• Documents, which shows applications that are also able to use iCloud Drive. This has changed from Sierra. My installation now shows Desktop & Documents Folders, Automator, Grab, Preview, QuickTime Player, Script Editor, TextEdit,GarageBand, iBooks, iMovie, Keynote, Numbers, Pages, Mail, and System Preferences. Several third party applications that can use iCloud Drive are shown here as well.

    The Desktop and Documents folders can be set up when a Mac is first set up (or later in iCloud). This allows synchronisation of these folders across all devices. Users with more than one Mac may want to exercise some caution. Early comments from Adam C. Engst (TidBits) and Jason Snell (6 Colors) are worth considering, along with the problems found by Josh Marshall (Talking Points Memo).

    In my case, this is working really well with my MacBook Pro, but I have not turned this function on for other Macs and rely on the single computer. However, I am able to access the synchronised files on all of the other Macs and on iOS devices by accessing the iCloud Drive folder on a Mac or the Files app on an ioS device.

  • Look Me Up By Email - a panel that shows apps that allow others to look up the user's Apple ID - first and last names will be seen. At the time of writing, no apps were listed.

  • At the bottom of the panel is a checkbox marked, Optimize Mac Storage. If there is enough space, the full contents of iCloud Dive are stored on the computer, otherwise less-used documents are stored in iCloud.

  • Back to My Mac has been a feature available on Macs for several years. It allows a user to control a Mac remotely. I wrote about this in 2008 in an item on Screen Sharing in the Sharing Preferences.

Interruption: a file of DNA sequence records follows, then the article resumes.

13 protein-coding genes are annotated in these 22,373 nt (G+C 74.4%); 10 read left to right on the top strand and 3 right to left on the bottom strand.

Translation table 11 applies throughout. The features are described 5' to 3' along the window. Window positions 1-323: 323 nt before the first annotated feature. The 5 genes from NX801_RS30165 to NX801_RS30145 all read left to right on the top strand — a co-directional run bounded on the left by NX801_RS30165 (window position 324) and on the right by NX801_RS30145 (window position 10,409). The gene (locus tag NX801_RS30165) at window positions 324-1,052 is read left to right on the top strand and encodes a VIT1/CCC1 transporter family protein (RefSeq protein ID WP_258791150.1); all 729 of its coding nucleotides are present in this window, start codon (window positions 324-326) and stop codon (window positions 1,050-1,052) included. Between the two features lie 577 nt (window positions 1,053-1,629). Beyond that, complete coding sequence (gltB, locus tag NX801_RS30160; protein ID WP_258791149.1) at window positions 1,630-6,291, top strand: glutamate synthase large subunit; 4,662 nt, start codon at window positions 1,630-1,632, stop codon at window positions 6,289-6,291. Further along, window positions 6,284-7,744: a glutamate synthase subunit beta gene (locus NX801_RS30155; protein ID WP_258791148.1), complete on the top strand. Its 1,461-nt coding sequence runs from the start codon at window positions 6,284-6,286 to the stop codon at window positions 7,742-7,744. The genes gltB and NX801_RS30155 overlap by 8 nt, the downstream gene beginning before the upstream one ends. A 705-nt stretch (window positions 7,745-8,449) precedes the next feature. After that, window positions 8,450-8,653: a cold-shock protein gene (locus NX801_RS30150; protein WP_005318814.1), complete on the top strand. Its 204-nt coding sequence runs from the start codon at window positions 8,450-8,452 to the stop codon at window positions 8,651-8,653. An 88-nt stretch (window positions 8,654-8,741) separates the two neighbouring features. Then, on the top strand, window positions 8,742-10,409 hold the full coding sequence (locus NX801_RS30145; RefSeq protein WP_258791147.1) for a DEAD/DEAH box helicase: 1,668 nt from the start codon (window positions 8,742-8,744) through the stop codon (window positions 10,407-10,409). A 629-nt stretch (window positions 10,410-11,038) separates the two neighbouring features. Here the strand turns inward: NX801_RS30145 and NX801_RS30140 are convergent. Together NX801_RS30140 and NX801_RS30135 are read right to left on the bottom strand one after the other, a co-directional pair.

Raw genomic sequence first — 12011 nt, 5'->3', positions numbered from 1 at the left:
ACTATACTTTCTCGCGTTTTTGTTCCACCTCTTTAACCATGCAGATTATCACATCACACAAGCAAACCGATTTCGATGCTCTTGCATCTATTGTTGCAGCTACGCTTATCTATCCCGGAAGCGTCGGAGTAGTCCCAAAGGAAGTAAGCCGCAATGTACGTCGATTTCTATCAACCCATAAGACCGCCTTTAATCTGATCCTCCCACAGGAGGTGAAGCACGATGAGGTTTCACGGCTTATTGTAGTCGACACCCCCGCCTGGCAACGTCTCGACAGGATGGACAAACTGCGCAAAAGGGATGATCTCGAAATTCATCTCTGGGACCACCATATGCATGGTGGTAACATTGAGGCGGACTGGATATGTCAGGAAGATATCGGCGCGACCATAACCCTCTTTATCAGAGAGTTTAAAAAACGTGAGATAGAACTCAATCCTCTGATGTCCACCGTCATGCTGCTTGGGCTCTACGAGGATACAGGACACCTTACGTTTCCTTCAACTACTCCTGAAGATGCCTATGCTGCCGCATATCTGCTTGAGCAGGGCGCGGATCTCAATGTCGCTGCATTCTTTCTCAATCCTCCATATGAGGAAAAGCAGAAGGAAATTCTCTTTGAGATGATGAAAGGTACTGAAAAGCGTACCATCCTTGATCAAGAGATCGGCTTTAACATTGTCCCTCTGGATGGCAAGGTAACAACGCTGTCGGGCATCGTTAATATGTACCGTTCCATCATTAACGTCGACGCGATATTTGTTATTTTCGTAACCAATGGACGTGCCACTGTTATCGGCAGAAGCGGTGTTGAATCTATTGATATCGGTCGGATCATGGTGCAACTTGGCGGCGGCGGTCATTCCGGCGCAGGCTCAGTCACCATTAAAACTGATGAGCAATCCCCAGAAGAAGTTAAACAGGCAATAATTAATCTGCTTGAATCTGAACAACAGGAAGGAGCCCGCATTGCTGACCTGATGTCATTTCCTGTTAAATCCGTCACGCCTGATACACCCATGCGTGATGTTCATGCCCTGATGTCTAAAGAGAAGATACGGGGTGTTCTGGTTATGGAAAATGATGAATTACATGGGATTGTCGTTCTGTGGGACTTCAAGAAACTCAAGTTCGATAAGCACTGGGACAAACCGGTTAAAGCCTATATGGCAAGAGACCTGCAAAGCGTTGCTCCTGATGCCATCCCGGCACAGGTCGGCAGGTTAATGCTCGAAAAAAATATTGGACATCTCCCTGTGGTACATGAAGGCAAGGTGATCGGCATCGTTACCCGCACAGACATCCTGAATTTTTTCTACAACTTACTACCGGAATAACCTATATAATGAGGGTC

An updated Apple Knowledge Base Document, HT204618 has more details about the service in iCloud, but there are two main parts: Browse your remote Mac computer's hard drive, and drag files and folders to your local Mac; and Control your remote Mac just as if you were sitting in front of it.

  • Find my Mac has been available for a number of years. Earlier, this had to be turned on from within the Admin account. Since 10.8, I have been able to activate this from within the user account.

Below the main panel is a bar that shows the amount of iCloud storage currently in use. In the Finder sidebar there is now an iCloud item that opens a window with a number of folders, each related to those apps that use the feature.

A button to the side of the capacity display is marked, Manage. This loads a two-part panel with apps to the left (both Apple and 3rd party) and basic details to the right when an app is highlighted. There is also an icon for Backups which shows the amount of data used by iOS devices. As well as Apple software like Keynote and Numbers, several iOS apps may be shown.


Information for the apps outlines the amount of storage being used, with an explanation of how to free up more data. Not all the applications listed have folders in iCloud Drive.

Each of the highlighted applications in the "Manage Storage" panel has a button to allow deletion of data or other data management.

To the right of the panel is a button marked Change Storage Plan. Apple provides 5 GB of storage for users, no matter how many devices are used. Additional storage is available and the price of this has now been reduced. Storage tiers have also been revised. Details are available in an Apple support document -

  • 5 GB - free
  • 50 GB 35 baht (US - $1.29) per month
  • 200 GB 99 baht (US - $3.99) per month
  • 2 TB 349 baht (US - $12.99) per month


See Also:

Graham K. Rogers teaches at the Faculty of Engineering, Mahidol University in Thailand. He wrote in the Bangkok Post, Database supplement on IT subjects. For the last seven years of Database he wrote a column on Apple and Macs. After 3 years writing a column in the Life supplement, he is now no longer associated with the Bangkok Post. He can be followed on Twitter (@extensions_th)